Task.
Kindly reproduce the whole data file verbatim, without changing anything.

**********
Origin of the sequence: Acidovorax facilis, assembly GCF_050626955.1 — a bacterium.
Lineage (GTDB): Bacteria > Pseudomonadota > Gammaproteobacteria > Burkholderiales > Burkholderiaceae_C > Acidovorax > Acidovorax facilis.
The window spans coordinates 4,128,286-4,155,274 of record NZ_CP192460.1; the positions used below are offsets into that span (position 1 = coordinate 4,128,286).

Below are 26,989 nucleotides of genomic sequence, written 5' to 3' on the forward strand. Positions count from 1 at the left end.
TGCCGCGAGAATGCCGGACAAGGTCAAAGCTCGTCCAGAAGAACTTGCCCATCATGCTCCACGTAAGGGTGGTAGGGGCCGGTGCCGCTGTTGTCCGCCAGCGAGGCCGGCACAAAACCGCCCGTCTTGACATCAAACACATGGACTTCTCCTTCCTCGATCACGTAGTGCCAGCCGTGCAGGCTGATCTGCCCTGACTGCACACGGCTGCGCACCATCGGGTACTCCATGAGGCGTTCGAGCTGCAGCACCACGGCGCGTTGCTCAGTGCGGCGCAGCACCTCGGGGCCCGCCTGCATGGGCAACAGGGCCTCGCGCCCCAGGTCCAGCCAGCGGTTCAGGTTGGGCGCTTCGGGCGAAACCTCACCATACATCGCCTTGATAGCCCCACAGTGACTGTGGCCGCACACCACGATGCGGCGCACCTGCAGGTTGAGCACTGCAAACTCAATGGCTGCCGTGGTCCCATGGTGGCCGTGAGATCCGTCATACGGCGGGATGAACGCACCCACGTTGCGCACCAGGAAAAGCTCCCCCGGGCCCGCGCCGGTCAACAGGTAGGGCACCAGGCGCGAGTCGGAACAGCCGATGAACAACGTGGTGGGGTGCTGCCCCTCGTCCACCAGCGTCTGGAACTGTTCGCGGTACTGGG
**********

Origin of the sequence: Acidovorax facilis, assembly GCF_050626955.1 — a bacterium.
Lineage (GTDB): Bacteria > Pseudomonadota > Gammaproteobacteria > Burkholderiales > Burkholderiaceae_C > Acidovorax > Acidovorax facilis.
The window spans coordinates 4,128,286-4,155,274 of record NZ_CP192460.1; the positions used below are offsets into that span (position 1 = coordinate 4,128,286).

Below are 26,989 nucleotides of genomic sequence, written 5' to 3' on the forward strand. Positions count from 1 at the left end.
TGCCGCGAGAATGCCGGACAAGGTCAAAGCTCGTCCAGAAGAACTTGCCCATCATGCTCCACGTAAGGGTGGTAGGGGCCGGTGCCGCTGTTGTCCGCCAGCGAGGCCGGCACAAAACCGCCCGTCTTGACATCAAACACATGGACTTCTCCTTCCTCGATCACGTAGTGCCAGCCGTGCAGGCTGATCTGCCCTGACTGCACACGGCTGCGCACCATCGGGTACTCCATGAGGCGTTCGAGCTGCAGCACCACGGCGCGTTGCTCAGTGCGGCGCAGCACCTCGGGGCCCGCCTGCATGGGCAACAGGGCCTCGCGCCCCAGGTCCAGCCAGCGGTTCAGGTTGGGCGCTTCGGGCGAAACCTCACCATACATCGCCTTGATAGCCCCACAGTGACTGTGGCCGCACACCACGATGCGGCGCACCTGCAGGTTGAGCACTGCAAACTCAATGGCTGCCGTGGTCCCATGGTGGCCGTGAGATCCGTCATACGGCGGGATGAACGCACCCACGTTGCGCACCAGGAAAAGCTCCCCCGGGCCCGCGCCGGTCAACAGGTAGGGCACCAGGCGCGAGTCGGAACAGCCGATGAACAACGTGGTGGGGTGCTGCCCCTCGTCCACCAGCGTCTGGAACTGTTCGCGGTACTGGG